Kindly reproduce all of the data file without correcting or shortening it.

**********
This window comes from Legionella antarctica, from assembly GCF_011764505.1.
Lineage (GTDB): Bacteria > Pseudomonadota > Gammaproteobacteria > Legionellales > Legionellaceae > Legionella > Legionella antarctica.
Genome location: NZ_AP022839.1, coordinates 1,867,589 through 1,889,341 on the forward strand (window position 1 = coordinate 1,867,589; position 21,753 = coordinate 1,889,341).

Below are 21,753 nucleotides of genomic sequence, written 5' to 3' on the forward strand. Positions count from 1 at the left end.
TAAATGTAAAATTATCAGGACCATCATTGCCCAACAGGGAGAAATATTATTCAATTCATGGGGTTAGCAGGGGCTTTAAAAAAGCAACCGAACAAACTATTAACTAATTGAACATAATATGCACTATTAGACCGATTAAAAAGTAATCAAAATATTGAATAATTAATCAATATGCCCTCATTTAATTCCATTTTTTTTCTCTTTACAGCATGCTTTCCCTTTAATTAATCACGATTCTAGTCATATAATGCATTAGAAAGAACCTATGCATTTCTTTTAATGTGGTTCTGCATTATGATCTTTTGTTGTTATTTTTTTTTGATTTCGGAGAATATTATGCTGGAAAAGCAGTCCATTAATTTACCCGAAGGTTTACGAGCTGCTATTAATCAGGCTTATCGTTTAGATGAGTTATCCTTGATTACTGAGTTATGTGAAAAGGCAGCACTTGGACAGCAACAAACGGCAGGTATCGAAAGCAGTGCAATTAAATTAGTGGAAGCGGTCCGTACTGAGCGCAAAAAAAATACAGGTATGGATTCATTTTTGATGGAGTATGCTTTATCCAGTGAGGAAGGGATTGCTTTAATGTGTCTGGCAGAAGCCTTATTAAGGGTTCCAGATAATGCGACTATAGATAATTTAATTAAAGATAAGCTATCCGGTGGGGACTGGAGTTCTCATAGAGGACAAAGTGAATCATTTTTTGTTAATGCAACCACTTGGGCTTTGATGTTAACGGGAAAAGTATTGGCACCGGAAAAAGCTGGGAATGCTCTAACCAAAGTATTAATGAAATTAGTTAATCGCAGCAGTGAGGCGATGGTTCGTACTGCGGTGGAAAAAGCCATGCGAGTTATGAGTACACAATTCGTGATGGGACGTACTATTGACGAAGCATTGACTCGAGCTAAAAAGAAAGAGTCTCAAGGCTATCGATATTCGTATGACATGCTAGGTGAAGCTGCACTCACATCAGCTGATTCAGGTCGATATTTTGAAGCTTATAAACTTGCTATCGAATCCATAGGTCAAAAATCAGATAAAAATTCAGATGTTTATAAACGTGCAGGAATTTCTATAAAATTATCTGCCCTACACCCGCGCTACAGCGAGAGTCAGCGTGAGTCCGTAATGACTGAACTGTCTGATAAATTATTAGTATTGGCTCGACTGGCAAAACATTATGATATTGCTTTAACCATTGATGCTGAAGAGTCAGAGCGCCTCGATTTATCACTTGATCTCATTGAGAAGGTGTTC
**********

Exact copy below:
This window comes from Legionella antarctica, from assembly GCF_011764505.1.
Lineage (GTDB): Bacteria > Pseudomonadota > Gammaproteobacteria > Legionellales > Legionellaceae > Legionella > Legionella antarctica.
Genome location: NZ_AP022839.1, coordinates 1,867,589 through 1,889,341 on the forward strand (window position 1 = coordinate 1,867,589; position 21,753 = coordinate 1,889,341).

Below are 21,753 nucleotides of genomic sequence, written 5' to 3' on the forward strand. Positions count from 1 at the left end.
TAAATGTAAAATTATCAGGACCATCATTGCCCAACAGGGAGAAATATTATTCAATTCATGGGGTTAGCAGGGGCTTTAAAAAAGCAACCGAACAAACTATTAACTAATTGAACATAATATGCACTATTAGACCGATTAAAAAGTAATCAAAATATTGAATAATTAATCAATATGCCCTCATTTAATTCCATTTTTTTTCTCTTTACAGCATGCTTTCCCTTTAATTAATCACGATTCTAGTCATATAATGCATTAGAAAGAACCTATGCATTTCTTTTAATGTGGTTCTGCATTATGATCTTTTGTTGTTATTTTTTTTTGATTTCGGAGAATATTATGCTGGAAAAGCAGTCCATTAATTTACCCGAAGGTTTACGAGCTGCTATTAATCAGGCTTATCGTTTAGATGAGTTATCCTTGATTACTGAGTTATGTGAAAAGGCAGCACTTGGACAGCAACAAACGGCAGGTATCGAAAGCAGTGCAATTAAATTAGTGGAAGCGGTCCGTACTGAGCGCAAAAAAAATACAGGTATGGATTCATTTTTGATGGAGTATGCTTTATCCAGTGAGGAAGGGATTGCTTTAATGTGTCTGGCAGAAGCCTTATTAAGGGTTCCAGATAATGCGACTATAGATAATTTAATTAAAGATAAGCTATCCGGTGGGGACTGGAGTTCTCATAGAGGACAAAGTGAATCATTTTTTGTTAATGCAACCACTTGGGCTTTGATGTTAACGGGAAAAGTATTGGCACCGGAAAAAGCTGGGAATGCTCTAACCAAAGTATTAATGAAATTAGTTAATCGCAGCAGTGAGGCGATGGTTCGTACTGCGGTGGAAAAAGCCATGCGAGTTATGAGTACACAATTCGTGATGGGACGTACTATTGACGAAGCATTGACTCGAGCTAAAAAGAAAGAGTCTCAAGGCTATCGATATTCGTATGACATGCTAGGTGAAGCTGCACTCACATCAGCTGATTCAGGTCGATATTTTGAAGCTTATAAACTTGCTATCGAATCCATAGGTCAAAAATCAGATAAAAATTCAGATGTTTATAAACGTGCAGGAATTTCTATAAAATTATCTGCCCTACACCCGCGCTACAGCGAGAGTCAGCGTGAGTCCGTAATGACTGAACTGTCTGATAAATTATTAGTATTGGCTCGACTGGCAAAACATTATGATATTGCTTTAACCATTGATGCTGAAGAGTCAGAGCGCCTCGATTTATCACTTGATCTCATTGAGAAGGTGTTC